Last winter, just before the Hall of Fame voting results, Matthew did a good comp of Curt Schilling, John Smoltz and Mike Mussina, finding that all three of them had fantastic Hall of Fame cases. Mussina’s, however, was probably the strongest and, among the three, Smoltz’s probably the weakest, even if only mildly so.
So of course it seems like the three of them have Hall of Fame voting results that are the opposite of that. Smoltz is in and Schilling has more support than Mussina. Viva democracy, I guess.
Today Graham Womack of The Sporting News talks about Mussina and why his case, at least from the perspective of armchair analysis of voters, is so tough:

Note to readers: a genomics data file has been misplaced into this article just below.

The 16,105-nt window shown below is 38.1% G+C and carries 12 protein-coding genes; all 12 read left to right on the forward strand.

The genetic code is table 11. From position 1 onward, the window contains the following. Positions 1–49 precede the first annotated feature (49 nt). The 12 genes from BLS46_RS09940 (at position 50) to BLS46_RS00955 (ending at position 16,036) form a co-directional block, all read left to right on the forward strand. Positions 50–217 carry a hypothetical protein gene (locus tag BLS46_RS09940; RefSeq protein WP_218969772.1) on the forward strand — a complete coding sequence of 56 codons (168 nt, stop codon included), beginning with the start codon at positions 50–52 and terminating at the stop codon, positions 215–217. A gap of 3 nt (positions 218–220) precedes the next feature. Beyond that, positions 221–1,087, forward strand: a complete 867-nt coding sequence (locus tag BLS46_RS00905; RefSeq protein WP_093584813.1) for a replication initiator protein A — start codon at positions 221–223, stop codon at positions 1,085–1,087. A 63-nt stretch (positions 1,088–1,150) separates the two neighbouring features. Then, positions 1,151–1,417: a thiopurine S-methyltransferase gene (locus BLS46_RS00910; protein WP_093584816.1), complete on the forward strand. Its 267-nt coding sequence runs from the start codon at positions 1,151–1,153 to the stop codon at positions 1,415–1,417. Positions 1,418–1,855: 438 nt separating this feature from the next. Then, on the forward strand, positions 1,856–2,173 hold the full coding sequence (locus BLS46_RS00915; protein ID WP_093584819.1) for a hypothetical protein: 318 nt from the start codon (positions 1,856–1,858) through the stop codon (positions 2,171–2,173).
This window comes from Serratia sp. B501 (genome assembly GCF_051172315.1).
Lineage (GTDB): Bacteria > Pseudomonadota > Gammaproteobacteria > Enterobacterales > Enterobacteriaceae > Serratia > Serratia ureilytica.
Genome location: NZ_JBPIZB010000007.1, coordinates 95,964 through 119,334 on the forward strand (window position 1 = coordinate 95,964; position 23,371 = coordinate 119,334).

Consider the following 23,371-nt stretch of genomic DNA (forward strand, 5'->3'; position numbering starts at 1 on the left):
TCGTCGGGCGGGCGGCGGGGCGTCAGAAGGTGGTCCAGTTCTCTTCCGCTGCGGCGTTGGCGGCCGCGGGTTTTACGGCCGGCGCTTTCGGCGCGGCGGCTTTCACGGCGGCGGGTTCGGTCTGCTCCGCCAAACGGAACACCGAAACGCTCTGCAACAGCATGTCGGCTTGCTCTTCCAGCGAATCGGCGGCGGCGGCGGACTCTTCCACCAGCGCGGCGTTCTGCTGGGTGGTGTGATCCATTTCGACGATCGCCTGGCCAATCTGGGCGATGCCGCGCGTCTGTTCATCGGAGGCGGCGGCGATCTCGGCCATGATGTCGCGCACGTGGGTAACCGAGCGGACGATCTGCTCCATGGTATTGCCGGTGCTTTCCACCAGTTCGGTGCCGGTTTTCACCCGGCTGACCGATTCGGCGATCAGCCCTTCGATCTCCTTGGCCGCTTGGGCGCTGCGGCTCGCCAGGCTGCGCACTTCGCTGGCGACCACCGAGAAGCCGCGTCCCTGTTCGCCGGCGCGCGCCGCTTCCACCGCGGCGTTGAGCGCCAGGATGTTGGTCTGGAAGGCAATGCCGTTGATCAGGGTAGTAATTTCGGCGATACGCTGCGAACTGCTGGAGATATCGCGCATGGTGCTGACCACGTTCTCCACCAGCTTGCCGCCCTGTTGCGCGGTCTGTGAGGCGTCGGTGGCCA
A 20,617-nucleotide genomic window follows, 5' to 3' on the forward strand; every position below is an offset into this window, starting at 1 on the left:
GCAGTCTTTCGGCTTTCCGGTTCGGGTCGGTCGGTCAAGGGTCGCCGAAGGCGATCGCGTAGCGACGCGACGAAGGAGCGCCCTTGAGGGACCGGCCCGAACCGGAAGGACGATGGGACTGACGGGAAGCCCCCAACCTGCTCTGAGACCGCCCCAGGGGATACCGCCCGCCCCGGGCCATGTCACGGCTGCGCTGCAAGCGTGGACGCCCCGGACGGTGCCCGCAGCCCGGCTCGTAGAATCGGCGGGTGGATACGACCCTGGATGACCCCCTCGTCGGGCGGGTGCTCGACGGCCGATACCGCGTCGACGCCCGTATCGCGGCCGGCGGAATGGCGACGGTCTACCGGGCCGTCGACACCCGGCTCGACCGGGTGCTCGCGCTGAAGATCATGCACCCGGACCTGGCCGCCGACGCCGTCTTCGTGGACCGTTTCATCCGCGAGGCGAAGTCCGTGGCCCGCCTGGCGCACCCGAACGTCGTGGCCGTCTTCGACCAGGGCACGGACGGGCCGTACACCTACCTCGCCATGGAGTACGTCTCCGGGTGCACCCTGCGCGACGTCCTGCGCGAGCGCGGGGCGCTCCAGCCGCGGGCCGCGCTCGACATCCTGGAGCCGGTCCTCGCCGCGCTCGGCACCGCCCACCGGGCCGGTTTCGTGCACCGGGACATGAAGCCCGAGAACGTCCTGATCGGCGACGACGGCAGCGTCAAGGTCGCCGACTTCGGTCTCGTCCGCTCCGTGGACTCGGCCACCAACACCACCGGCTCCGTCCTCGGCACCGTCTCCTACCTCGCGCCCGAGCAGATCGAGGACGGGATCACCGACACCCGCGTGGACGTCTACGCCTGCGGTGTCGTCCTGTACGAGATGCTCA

There’s a school of thought that if one needs to think about whether a player is a Hall of Famer, they probably are not one. By this kind of simple gut analysis that many voters seem to still favor, Mussina is no easy selection. That he pitched in an era that boasted several elite pitchers — Randy Johnson, Greg Maddux, and Pedro Martinez coming quickly to mind — hasn’t helped his cause either.
I get it, at least on some vague level. Not that much hardware or any one trait — apart from consistent greatness, which apparently doesn’t matter too much to a lot of voters — that sticks out like Smoltz’s save totals and presence on those Braves teams of the 90s and Schilling’s World Series heroics. Of course that saying Womack quotes about “needing to think about it” is the dumbest thing ever, even if it flows nicely with the majority of sports analysis you see. Why think when you can just react, right?